7 great ideas for outdoor learning

July 20th, 2016 by Anna Michaelidou

All children can benefit greatly from spending time in the natural environment. Any learning that is done outdoors will support the development of healthy and active lifestyles whilst offering children the opportunity to express themselves freely and improve their physical state.

Outdoor learning offers children the chance to have hands-on contact with the natural world whilst also having direct contact with the different kinds of weather. Learning outside will nurture a child's creativity and develop their imaginations as well as enhancing their personal and social skills, enhancing their mental and physical health and increasing their overall awareness.

Here at First Tutors, we have come up with 7 great ideas for outdoor learning to inspire both you and your child and enjoy some quality time together:

1. Visit a zoo

zoo

As a parent one of my favourite things is our family days out to a zoo with my children. Watching the amazement in their eyes as they encounter different animals and point things out is truly inspiring. There are countless benefits of taking children to a zoo aside from the obvious family bonding time.

Children will enhance their language development by learning new words and concepts as well as become aware of the environment and environmental issues. They will also benefit from the physical exercise as zoos normally need a few good hours of walking about. Many zoos also offer hands-on experiences such as feeding a particular animal and there are also usually educational talks which will boost your child's curiosity and increase their knowledge.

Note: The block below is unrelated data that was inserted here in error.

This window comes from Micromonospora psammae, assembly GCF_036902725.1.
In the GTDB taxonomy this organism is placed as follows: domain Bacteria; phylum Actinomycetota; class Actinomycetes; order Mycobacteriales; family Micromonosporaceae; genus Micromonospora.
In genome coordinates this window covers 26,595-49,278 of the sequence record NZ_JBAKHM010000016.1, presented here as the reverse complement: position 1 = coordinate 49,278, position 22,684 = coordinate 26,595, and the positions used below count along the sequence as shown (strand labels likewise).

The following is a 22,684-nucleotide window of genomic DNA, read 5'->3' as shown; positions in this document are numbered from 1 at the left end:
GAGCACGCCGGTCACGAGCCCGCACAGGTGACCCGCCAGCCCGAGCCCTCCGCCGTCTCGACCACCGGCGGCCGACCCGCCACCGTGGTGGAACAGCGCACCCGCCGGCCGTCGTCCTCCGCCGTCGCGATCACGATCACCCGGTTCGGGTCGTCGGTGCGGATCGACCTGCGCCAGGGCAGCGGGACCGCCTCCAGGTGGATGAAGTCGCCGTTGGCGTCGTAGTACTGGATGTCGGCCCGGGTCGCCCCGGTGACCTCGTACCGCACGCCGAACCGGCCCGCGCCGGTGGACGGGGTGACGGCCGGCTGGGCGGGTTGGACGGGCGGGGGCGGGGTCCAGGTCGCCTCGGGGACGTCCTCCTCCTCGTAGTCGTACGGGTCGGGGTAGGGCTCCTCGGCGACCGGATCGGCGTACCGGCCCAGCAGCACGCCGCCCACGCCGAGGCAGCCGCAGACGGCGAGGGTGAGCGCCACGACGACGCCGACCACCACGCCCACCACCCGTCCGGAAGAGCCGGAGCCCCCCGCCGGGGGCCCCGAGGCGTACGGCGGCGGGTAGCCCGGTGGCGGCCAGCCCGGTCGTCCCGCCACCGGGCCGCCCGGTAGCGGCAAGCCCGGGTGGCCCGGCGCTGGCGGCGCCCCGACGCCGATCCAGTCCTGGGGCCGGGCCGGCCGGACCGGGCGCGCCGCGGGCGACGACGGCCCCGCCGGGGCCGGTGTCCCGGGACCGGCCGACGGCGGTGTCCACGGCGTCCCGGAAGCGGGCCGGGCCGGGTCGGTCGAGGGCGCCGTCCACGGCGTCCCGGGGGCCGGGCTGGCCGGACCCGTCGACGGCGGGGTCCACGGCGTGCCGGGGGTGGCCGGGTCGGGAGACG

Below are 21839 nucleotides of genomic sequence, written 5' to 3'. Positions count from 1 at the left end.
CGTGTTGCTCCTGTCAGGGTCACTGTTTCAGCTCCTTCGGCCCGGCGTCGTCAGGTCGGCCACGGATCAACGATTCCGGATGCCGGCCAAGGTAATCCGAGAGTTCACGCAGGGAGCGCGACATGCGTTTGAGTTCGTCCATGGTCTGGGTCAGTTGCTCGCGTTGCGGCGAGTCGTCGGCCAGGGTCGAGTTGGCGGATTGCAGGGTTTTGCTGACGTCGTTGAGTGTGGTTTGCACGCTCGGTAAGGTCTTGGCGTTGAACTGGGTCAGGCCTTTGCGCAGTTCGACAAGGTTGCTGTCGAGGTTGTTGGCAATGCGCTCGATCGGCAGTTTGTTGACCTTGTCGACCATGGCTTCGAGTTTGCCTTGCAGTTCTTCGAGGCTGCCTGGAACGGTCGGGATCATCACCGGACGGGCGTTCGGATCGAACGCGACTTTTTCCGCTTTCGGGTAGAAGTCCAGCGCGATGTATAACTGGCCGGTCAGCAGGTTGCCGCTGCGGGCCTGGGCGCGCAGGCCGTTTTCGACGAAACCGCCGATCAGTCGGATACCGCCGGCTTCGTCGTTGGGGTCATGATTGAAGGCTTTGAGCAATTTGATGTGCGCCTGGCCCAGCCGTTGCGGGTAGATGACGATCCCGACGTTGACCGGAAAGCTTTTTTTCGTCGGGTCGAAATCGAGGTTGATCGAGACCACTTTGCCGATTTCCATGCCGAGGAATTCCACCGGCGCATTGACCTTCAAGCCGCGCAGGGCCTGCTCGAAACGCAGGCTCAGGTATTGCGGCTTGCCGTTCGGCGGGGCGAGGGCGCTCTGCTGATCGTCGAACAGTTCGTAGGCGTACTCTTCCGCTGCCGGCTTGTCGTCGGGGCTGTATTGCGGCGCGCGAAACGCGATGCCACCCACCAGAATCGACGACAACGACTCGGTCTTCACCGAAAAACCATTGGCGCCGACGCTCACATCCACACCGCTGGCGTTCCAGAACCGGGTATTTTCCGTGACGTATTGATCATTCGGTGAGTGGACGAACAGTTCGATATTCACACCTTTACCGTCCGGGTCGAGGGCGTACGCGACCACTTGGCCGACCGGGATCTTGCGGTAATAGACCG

2. Explore nature in the forest or garden

nature

Exploring nature is a fun and educational way to spend some time with your child. Whether it be in your back garden, a local park or in a nearby forest children can spend the time searching for different kinds of plants and shrubs or examining the different kinds of bugs they find along the way.

Setting challenges such as how many different kinds of bugs they can find and talking about them, or how many butterflies they can catch in a net (making sure of course they are careful and always let the butterfly fly free). You can then get them to look up some interesting facts about the things they saw when they get home or make a dried flower book as a fun learning activity.

3. Chalk or sand art

chalk art

We all know the huge benefits children can reap from creating their own art. Aside from relieving stress it encourages creative thinking, boosts self-esteem and provides them with a sense of self-achievement.

Simply taking some chalk and encouraging your child to draw on different surfaces outdoors or taking different instruments to the beach and watching them design different pictures in the sand are great ways of encouraging you child to express themselves through art. Taking photographs of their finished masterpieces and keeping a scrapbook is a great idea and will also keep your child stimulated, building their confidence as their skills improve.

4. Magnifying the natural world

magnifying nature

Allowing children to see the world through a magnifying glass can change the way they see things. Magnifying glasses are available for all ages and there are plenty of things to look at in a garden, on a beach or in a park. Whether it be examining the lines or fine hairs on leaves, the intricate flower parts or the detail of a bugs body, your child will have plenty to talk about, increasing their imagination and vocabulary.